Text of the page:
Movie Review: 2 Guns
Just when you thought nobody could make a decent action-thriller buddy-cop movie (not counting “The Heat”), along comes “2 Guns.” They rarely make ’em this good anymore. Dare we say “instant buddy-cop classic”? We dare.
Except that they’re not really cops. Motor-mouthed gunslinger Marcus Stigman (Mark Wahlberg) and smooth-talking Robert Trench aka “Bobby Beans” (Denzel Washington) have worked together on a covert op for a year now.
They’re both in deep cover, infiltrating Papi Greco’s (Edward James Olmos) Mexican drug cartel. So far neither one has figured out that his partner is also an undercover federal agent, but from a competing bureau. Naval intel vs. DEA, respectively.
They go to heist 3 million of Papi’s cash from the Tres Cruces Savings & Loan, but discover their take is 40 million more than expected. Turns out, that extra 40 mil belongs to yet another federal agency. That sneakiest and most dangerous of federal agencies. Uh-oh.
Naturally, both their organizations drop them quicker than a bag of rattlesnakes. However, like so many of these stories (especially the Jason Bourne movies), the agencies forget it’s dangerous to have lethal, trained operatives “off the reservation,” with double motivations of fighting for their lives, as well as vengeance.
Their agencies hunt them. The big spy agency tracks them down via Earl (Bill Paxton), one nasty Russian-roulette-playing human bloodhound. The cartel wants them dead too.
In fact when the cartel does eventually catch them, it suspends them, inverted, while intending to mete out death via a mean, marauding bull. Talk about motivation to do sit-ups.
As their covers are blown and they have little left to lose, you know what happens next. That’s right—Marcus and Bobby team up.
Mark Wahlberg’s never been this effortlessly funny. Marcus “Stig” Stigman is a head-slapping, shin-kicking, bull’s-eye-shooting, flirtatious hoot.
And of course, this being a manly-man’s movie, he must have a muscle car. What has he? Looks like a matte black ’72 Barracuda with a lovely Hemi engine rumble. One’s inner caveman of course covets this car.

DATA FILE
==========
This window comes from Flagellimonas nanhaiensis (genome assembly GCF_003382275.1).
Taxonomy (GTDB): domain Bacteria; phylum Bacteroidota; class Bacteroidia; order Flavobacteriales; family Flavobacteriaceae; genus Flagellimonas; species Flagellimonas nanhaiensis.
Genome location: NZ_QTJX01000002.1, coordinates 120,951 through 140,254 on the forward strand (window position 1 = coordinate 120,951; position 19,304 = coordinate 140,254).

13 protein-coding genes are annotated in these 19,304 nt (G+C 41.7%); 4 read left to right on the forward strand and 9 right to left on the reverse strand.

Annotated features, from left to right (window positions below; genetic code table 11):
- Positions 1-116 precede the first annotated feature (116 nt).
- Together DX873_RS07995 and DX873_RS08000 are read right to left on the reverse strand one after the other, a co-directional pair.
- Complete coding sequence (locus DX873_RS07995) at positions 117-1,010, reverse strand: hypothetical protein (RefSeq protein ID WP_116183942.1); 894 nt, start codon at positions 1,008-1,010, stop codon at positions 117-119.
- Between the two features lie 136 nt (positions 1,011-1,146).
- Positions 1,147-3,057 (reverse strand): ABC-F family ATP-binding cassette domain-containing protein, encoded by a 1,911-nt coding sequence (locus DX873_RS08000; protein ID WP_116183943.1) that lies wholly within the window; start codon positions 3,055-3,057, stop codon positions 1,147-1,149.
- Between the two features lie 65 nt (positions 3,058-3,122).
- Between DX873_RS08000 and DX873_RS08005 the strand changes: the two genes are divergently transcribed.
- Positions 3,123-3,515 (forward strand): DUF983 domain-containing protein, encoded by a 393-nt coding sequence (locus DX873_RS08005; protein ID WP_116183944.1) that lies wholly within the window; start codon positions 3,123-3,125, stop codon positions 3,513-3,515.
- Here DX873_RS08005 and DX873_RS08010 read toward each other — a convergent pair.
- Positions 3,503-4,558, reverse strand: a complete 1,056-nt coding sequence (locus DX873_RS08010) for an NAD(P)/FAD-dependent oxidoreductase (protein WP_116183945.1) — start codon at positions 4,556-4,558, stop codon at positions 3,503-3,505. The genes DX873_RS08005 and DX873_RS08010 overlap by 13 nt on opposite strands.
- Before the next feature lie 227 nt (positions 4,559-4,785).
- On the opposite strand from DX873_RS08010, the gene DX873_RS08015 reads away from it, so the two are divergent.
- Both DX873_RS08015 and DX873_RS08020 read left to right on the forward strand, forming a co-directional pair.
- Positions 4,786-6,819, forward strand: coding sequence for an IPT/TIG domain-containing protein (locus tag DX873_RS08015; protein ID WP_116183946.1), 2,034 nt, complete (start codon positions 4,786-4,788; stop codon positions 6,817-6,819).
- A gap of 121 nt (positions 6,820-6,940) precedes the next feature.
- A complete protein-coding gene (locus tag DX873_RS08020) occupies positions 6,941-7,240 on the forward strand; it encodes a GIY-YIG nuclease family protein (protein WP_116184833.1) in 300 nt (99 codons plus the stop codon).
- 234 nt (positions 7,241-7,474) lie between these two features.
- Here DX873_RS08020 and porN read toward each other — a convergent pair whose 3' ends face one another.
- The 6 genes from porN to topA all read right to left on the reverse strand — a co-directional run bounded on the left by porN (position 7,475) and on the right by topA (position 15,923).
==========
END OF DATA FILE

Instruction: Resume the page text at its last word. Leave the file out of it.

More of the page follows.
Denzel Washington’s not usually this funny either, although we always sense that he’s highly capable of it. His performance here is slightly reminiscent of his character Alonzo Harris from “Training Day,” especially in the scenes with the striking Paula Patton as his DEA handler.
Washington mostly plays straight man to Wahlberg’s more extroverted character, but the fun these two have playing off each other is infectious. Of particular note is the contest of wills between Washington’s Bobby Trench and Bill Paxton’s ruthless, coercive Earl. The tension is revved up high, but the humor also never subsides.
Along with the muscle car growl, the sound engineering on “2 Guns” is almost musical. Gunshot and car crash sound effects have percussive and rhythmic qualities. There are satisfying truck chase-scenes and realistic explosions. It’s obviously violent but nothing’s gratuitous. The actor chemistry, as well as the overall pacing, timing, and tension, is always topnotch.
Imagine the classic buddy teams from “Lethal Weapon,” “Butch Cassidy and the Sundance Kid,” and “Midnight Run” as billiard balls. Baltasar Kormákur’s directing is the cue ball, hitting those three and smacking “2 Guns” straight in the corner pocket. Instant classic.
Director: Baltasar Kormákur
Cast: Denzel Washington, Mark Wahlberg, Bill Paxton, James Marsden, Fred Ward, Paula Patton
Running Time: 1 hour, 49 minutes
Star Rating: 4